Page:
The Grapes of Wrath
By John Steinbeck
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The Grapes of Wrath by John Steinbeck ranked ranked # 10 on The Modern Library's Top 100 Novels list as selected by its Board Members.
The Grapes of Wrath is a work of fiction written by John Steinbeck and published in 1939.
The novel won the Pulitzer Prize in 1940 and it is frequently read in American high school and college literature classes. A celebrated Hollywood film version was made in 1940, starring Henry Fonda and directed by John Ford.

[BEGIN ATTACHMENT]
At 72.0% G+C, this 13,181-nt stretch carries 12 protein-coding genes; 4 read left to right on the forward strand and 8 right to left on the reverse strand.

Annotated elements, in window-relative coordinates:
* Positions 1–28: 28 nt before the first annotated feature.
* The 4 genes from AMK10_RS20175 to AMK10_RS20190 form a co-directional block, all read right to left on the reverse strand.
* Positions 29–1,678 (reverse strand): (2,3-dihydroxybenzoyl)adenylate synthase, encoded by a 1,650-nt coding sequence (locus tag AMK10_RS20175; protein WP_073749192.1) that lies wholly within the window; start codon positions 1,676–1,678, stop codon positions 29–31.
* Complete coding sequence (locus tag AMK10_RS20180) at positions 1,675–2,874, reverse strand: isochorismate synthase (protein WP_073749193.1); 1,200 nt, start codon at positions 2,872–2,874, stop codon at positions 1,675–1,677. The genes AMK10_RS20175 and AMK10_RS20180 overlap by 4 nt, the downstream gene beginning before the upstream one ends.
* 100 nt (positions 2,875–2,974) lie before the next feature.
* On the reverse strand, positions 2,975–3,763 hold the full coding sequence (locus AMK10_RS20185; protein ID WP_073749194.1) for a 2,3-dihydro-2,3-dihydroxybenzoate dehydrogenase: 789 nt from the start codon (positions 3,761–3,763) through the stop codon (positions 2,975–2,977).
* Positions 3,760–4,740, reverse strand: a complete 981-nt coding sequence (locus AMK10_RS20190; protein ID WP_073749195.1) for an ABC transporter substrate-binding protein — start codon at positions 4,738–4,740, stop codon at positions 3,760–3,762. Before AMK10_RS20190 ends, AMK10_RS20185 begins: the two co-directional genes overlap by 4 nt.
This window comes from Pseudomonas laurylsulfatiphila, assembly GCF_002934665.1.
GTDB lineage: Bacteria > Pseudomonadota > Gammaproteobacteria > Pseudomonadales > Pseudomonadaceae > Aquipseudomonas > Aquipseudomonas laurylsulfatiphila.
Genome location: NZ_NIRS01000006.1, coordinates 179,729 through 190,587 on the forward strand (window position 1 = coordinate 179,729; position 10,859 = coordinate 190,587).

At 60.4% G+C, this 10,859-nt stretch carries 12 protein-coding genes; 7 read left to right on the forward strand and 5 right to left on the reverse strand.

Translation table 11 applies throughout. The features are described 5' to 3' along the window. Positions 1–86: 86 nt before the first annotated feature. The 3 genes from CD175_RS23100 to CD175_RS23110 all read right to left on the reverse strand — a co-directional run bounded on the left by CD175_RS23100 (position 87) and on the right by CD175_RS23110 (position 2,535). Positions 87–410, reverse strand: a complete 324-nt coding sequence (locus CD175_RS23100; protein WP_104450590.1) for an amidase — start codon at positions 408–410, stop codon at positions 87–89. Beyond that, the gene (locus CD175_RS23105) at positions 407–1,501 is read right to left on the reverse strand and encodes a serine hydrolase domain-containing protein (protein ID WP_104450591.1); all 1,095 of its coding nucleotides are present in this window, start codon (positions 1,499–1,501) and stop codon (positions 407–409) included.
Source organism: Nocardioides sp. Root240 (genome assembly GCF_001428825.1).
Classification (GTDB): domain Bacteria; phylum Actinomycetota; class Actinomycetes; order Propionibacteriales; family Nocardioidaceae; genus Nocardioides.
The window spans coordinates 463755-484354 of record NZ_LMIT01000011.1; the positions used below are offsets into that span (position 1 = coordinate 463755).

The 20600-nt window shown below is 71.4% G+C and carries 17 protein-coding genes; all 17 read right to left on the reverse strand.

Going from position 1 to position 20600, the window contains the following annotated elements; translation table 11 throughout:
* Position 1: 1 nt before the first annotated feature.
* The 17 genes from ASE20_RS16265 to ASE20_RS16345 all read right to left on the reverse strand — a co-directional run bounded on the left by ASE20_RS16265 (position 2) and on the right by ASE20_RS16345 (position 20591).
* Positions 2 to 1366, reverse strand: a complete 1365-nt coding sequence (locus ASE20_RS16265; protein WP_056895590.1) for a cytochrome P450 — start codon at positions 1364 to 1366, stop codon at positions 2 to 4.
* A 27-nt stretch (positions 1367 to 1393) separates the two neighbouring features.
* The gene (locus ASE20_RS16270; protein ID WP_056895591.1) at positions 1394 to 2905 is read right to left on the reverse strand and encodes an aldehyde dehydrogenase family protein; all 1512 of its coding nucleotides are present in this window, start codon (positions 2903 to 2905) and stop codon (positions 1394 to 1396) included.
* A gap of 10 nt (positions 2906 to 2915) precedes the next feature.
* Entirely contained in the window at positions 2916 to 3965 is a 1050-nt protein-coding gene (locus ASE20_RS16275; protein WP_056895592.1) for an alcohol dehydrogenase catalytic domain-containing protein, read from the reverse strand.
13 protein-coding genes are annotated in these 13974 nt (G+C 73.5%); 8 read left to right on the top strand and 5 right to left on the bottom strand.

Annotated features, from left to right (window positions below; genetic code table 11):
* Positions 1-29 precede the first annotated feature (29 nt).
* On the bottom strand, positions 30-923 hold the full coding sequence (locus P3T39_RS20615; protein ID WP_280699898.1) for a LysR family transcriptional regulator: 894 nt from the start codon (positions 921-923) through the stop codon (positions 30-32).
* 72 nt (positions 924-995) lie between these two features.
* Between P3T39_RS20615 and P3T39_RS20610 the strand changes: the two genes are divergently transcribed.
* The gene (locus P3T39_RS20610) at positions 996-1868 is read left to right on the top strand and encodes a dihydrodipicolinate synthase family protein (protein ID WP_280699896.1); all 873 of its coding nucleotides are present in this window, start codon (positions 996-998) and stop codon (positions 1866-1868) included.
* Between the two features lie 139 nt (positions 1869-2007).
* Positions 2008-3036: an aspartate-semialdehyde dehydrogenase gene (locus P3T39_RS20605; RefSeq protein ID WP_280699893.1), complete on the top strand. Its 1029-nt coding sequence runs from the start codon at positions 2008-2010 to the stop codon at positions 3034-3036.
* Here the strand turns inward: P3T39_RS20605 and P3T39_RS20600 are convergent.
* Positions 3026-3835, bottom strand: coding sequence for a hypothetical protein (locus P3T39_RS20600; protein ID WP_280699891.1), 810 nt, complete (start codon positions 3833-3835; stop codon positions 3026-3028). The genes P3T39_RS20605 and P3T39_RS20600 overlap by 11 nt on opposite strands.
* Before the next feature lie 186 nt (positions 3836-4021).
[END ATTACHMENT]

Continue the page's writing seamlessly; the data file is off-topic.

Set in the Great Depression, the popular proletarian novel, in which descriptive, narrative, and philosophical passages succeed one
another, tells the story of a family of sharecroppers, the Joads - 'Okie' farmers driven from their land by drought and the Dust Bowl,
and forced to endure the hardships of migrant workers moving West.
Note the similarity to the name Job (pronounced like "lobe"), a man from the Old Testament that suffered greatly when tested by God, but remained faithful. The novel details the nearly hopeless situation of the downtrodden American farmer in the years of the Great Depression, and emphasizes cooperative solutions to the social problems brought about by industrialization.
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